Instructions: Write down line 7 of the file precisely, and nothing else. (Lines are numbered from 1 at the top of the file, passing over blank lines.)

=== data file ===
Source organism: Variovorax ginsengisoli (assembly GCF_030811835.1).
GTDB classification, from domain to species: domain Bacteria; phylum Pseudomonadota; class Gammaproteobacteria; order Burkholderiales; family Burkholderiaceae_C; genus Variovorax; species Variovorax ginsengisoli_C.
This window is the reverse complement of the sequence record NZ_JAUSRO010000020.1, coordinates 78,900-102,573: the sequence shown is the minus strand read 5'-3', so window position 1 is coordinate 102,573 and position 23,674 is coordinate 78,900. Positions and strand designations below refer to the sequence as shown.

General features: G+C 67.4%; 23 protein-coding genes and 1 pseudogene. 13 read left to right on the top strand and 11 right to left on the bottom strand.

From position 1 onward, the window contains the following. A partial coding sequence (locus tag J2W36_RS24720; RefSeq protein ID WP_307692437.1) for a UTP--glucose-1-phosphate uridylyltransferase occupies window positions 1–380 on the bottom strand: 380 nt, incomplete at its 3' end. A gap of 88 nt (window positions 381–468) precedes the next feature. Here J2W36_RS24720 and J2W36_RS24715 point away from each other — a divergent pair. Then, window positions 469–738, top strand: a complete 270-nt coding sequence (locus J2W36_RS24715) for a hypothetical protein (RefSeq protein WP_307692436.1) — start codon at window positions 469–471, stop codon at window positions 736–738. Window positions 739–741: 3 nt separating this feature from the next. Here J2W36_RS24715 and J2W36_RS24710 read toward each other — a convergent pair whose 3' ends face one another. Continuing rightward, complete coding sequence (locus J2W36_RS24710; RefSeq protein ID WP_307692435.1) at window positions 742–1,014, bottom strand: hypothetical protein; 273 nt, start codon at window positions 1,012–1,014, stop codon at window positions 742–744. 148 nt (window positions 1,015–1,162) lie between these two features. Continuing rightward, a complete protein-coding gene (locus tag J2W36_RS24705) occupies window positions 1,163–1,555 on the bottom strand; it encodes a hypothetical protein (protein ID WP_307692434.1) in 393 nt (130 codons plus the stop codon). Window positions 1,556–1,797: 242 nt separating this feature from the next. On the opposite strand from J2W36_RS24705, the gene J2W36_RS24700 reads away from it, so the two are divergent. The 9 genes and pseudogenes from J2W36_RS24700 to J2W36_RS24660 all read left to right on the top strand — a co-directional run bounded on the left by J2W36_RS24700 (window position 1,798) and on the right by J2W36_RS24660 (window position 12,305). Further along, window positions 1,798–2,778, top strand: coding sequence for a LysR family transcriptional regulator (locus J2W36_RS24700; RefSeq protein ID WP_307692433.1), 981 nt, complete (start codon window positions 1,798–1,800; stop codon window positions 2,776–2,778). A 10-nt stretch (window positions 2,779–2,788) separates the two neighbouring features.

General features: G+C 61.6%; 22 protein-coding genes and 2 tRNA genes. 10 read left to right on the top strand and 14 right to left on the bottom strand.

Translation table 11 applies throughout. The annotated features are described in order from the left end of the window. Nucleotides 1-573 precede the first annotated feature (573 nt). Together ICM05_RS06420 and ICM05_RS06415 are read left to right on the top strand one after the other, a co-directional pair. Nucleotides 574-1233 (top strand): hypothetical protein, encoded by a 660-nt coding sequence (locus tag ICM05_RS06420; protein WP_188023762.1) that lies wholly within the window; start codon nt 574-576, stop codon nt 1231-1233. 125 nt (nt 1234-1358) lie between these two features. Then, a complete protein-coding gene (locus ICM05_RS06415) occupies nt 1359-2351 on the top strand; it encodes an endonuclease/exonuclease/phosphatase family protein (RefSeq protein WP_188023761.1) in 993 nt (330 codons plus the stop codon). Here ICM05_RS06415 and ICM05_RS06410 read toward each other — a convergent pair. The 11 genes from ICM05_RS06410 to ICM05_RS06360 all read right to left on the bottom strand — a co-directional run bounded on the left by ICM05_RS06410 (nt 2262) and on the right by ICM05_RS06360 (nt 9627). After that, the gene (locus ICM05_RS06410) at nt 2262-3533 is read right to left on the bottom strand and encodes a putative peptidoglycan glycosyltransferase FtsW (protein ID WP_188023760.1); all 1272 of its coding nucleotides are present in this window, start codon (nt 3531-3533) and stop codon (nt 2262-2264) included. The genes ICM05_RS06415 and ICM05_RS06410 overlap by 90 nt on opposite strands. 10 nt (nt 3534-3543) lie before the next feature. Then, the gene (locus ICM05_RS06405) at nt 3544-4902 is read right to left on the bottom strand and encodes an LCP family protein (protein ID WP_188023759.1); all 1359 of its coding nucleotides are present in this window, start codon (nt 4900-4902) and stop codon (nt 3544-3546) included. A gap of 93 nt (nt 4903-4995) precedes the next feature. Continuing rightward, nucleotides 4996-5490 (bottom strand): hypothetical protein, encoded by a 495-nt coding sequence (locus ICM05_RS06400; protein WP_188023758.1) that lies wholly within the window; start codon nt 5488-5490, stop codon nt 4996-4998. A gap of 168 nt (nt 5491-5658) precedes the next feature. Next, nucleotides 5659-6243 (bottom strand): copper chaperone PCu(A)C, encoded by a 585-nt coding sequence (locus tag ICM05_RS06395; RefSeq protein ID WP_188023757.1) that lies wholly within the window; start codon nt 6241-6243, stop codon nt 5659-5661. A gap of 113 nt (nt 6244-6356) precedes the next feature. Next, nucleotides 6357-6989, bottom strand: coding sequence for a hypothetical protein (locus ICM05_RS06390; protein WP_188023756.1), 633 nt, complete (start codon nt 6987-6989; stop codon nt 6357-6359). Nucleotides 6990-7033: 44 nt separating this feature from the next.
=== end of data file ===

Translation table 11 applies throughout. The annotated features are described in order from the left end of the window. Nucleotides 1-573 precede the first annotated feature (573 nt). Together ICM05_RS06420 and ICM05_RS06415 are read left to right on the top strand one after the other, a co-directional pair. Nucleotides 574-1233 (top strand): hypothetical protein, encoded by a 660-nt coding sequence (locus tag ICM05_RS06420; protein WP_188023762.1) that lies wholly within the window; start codon nt 574-576, stop codon nt 1231-1233. 125 nt (nt 1234-1358) lie between these two features. Then, a complete protein-coding gene (locus ICM05_RS06415) occupies nt 1359-2351 on the top strand; it encodes an endonuclease/exonuclease/phosphatase family protein (RefSeq protein WP_188023761.1) in 993 nt (330 codons plus the stop codon). Here ICM05_RS06415 and ICM05_RS06410 read toward each other — a convergent pair. The 11 genes from ICM05_RS06410 to ICM05_RS06360 all read right to left on the bottom strand — a co-directional run bounded on the left by ICM05_RS06410 (nt 2262) and on the right by ICM05_RS06360 (nt 9627). After that, the gene (locus ICM05_RS06410) at nt 2262-3533 is read right to left on the bottom strand and encodes a putative peptidoglycan glycosyltransferase FtsW (protein ID WP_188023760.1); all 1272 of its coding nucleotides are present in this window, start codon (nt 3531-3533) and stop codon (nt 2262-2264) included. The genes ICM05_RS06415 and ICM05_RS06410 overlap by 90 nt on opposite strands. 10 nt (nt 3534-3543) lie before the next feature. Then, the gene (locus ICM05_RS06405) at nt 3544-4902 is read right to left on the bottom strand and encodes an LCP family protein (protein ID WP_188023759.1); all 1359 of its coding nucleotides are present in this window, start codon (nt 4900-4902) and stop codon (nt 3544-3546) included. A gap of 93 nt (nt 4903-4995) precedes the next feature. Continuing rightward, nucleotides 4996-5490 (bottom strand): hypothetical protein, encoded by a 495-nt coding sequence (locus ICM05_RS06400; protein WP_188023758.1) that lies wholly within the window; start codon nt 5488-5490, stop codon nt 4996-4998. A gap of 168 nt (nt 5491-5658) precedes the next feature. Next, nucleotides 5659-6243 (bottom strand): copper chaperone PCu(A)C, encoded by a 585-nt coding sequence (locus tag ICM05_RS06395; RefSeq protein ID WP_188023757.1) that lies wholly within the window; start codon nt 6241-6243, stop codon nt 5659-5661. A gap of 113 nt (nt 6244-6356) precedes the next feature. Next, nucleotides 6357-6989, bottom strand: coding sequence for a hypothetical protein (locus ICM05_RS06390; protein WP_188023756.1), 633 nt, complete (start codon nt 6987-6989; stop codon nt 6357-6359). Nucleotides 6990-7033: 44 nt separating this feature from the next.